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Table of Contents
Gold is a chemical element with the symbol Au and has the atomic number of 79, making it one of the elements with a higher atomic number that forms naturally. Gold is a bright, dense, malleable, and ductile metal in its purest form. It is less reactive than other chemical elements. Gold is solid under standard conditions. Gold often occurs in its free elemental, native form, as nuggets or grains, in rocks, in veins, and alluvial deposits. In the periodic table, gold is a transition metal and a group 11 element.
See the fact file below for more information on the gold or alternatively, you can download our 21-page Gold worksheet pack to utilise within the classroom or home environment.
Key Facts & Information
- The word Gold comes from the Anglo-Saxon term for yellow which is geolo.
- The symbol Au is from the Latin word aurum, the Latin word for “gold”.
- The Proto-Indo-European ancestor of aurum means “glow”.
- This word came from the same root meaning “to dawn”, derived from the Latin word Aurora, “dawn”.
- Therefore, the word aurum could mean “Shining Dawn.”
PHYSICAL PROPERTIES AND CHEMICAL COMPONENTS
- Gold is considered to be the most malleable of all metals.
- Gold can be drawn into a monatomic wire, and then stretched out twice before the monoatomic wire breaks.
- Gold can be hammered into a leaf and be beaten enough to become transparent.
- Gold strongly reflects red and yellow, and as a result, the light transmitted by gold appears to be greenish-blue.
- Tungsten, another metal, has been used to make counterfeit or fake gold bars.
- This is because gold has a density of 19.3 g/cm3 – a density that is almost identical to tungsten, which is 19.25 g/cm3.
- Gold bars have been faked by either plating a bar of tungsten with gold, or drilling holes to a real gold bar and filling the holes with tungsten rods.
- In terms of color, gold is outstanding for its yellow-red color in comparison with most metals that are gray or silvery-white.
- Gold, in prehistoric times, can be found free or “native,” as a result, gold was the earliest recorded metal employed by humans.
- In Spanish caves, small amounts of natural gold have been found.
- The gold that was found was used during the late Paleolithic period (about 40,000 BC).
- The oldest Gold artifacts are recorded to first appear at the very beginning of the predynastic period in Egypt, at the end of the fifth millennium BC, which was also the start of the fourth.
- Smelting, the process of extracting metal from its ore that involves heat and melting, was developed during the 4th millennium. As a result, gold artifacts appear in the land of Lower Mesopotamia during the early 4th millennium.
- Similar to Mesopotamia, gold artifacts in the Balkans appear from the 4th millennium BC, just like the ones that were found in the Varna Necropolis near Lake Varna in Bulgaria, which is believed to be the earliest “well-dated” find of gold artifacts.
- Gold artifacts found at the Nahal Qanah cave cemetery of the 4th millennium BC in Palestine (occupied West Bank) were the earliest from the Levant in the 1990s.
- Gold artifacts such as the golden hats and the Nebra disk appeared in Central Europe from the 2nd millennium BC Bronze Age.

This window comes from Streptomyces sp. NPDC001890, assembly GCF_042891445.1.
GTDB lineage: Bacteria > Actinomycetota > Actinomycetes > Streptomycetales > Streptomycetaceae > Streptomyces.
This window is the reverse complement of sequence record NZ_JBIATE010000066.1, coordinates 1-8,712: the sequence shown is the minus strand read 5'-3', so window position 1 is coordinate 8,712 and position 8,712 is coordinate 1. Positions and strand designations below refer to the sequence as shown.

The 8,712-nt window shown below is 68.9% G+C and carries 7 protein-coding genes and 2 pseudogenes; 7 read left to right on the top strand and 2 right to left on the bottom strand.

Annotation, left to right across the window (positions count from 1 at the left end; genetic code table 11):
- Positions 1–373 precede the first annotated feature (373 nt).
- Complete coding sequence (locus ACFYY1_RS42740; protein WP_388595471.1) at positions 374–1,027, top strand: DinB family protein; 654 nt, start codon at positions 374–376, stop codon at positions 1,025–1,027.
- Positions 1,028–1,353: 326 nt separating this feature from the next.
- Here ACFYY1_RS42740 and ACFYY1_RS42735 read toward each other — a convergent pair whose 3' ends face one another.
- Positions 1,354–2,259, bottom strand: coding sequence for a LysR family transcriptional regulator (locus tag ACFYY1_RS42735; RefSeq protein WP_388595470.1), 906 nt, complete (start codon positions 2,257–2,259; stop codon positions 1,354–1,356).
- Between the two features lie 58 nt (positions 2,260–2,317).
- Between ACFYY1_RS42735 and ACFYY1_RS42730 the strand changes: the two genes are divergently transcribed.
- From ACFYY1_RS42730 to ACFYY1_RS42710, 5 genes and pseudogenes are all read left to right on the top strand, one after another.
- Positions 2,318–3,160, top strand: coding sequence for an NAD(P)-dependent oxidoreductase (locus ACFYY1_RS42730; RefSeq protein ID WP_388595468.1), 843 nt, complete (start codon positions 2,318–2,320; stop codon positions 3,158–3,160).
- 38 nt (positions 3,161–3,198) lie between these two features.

- Gold has been widely used globally as money for efficient indirect exchange in contrast to barter, in which a product should be in exchange for a product, and to store wealth in hoards.
- For exchange purposes, mints produce standardized gold bullion coins, bars, and other units of fixed weight and purity.
- The earliest coins made up of an alloy of silver and gold are found and minted in the kingdom of Lydia and Asia Minor around 600 BC.
- 24 karat gold is exceptionally soft and alloyed with base metals in order to be used for jewelry.
- These alloys decrease the karat rating of gold, usually into 22k, 18k, 14k, or 10k.
- These base metals were usually copper, silver, or palladium.
- By 2014, the gold jewelry industry was escalating even though the price of gold decreased.
- In the first quarter of 2014, the demand for gold pushed turnover to $23.7 billion according to a World Gold Council report.
- The electronics industry also utilizes gold and builds up 10% of gold consumption.
- The most important industrial use for new gold is in the fabrication of corrosion-free electrical connectors in computers and other electrical devices.
This is a fantastic bundle which includes everything you need to know about gold across 21 in-depth pages. These are ready-to-use Gold worksheets that are perfect for teaching students about the Budapest which is the gold which is a chemical element with the symbol Au and has the atomic number of 79, making it one of the elements with a higher atomic number that forms naturally. Gold is a bright, dense, malleable, and ductile metal in its purest form. It is less reactive than other chemical elements. Gold is solid under standard conditions. Gold often occurs in its free elemental, native form, as nuggets or grains, in rocks, in veins, and alluvial deposits. In the periodic table, gold is a transition metal and a group 11 element.
Complete List Of Included Worksheets
- Gold Facts
- Fact or Forged?
- Spot The Gold
- Made of Gold
- Rainbow Myth
- Shared Characteristics
- History of Gold
- Gold Uses Checklist
- Fool’s Gold
- My Golden Creation
- Once Upon A Time
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Link will appear as Gold Facts & Worksheets: https://kidskonnect.com - KidsKonnect, August 19, 2019
Use With Any Curriculum
These worksheets have been specifically designed for use with any international curriculum. You can use these worksheets as-is, or edit them using Google Slides to make them more specific to your own student ability levels and curriculum standards.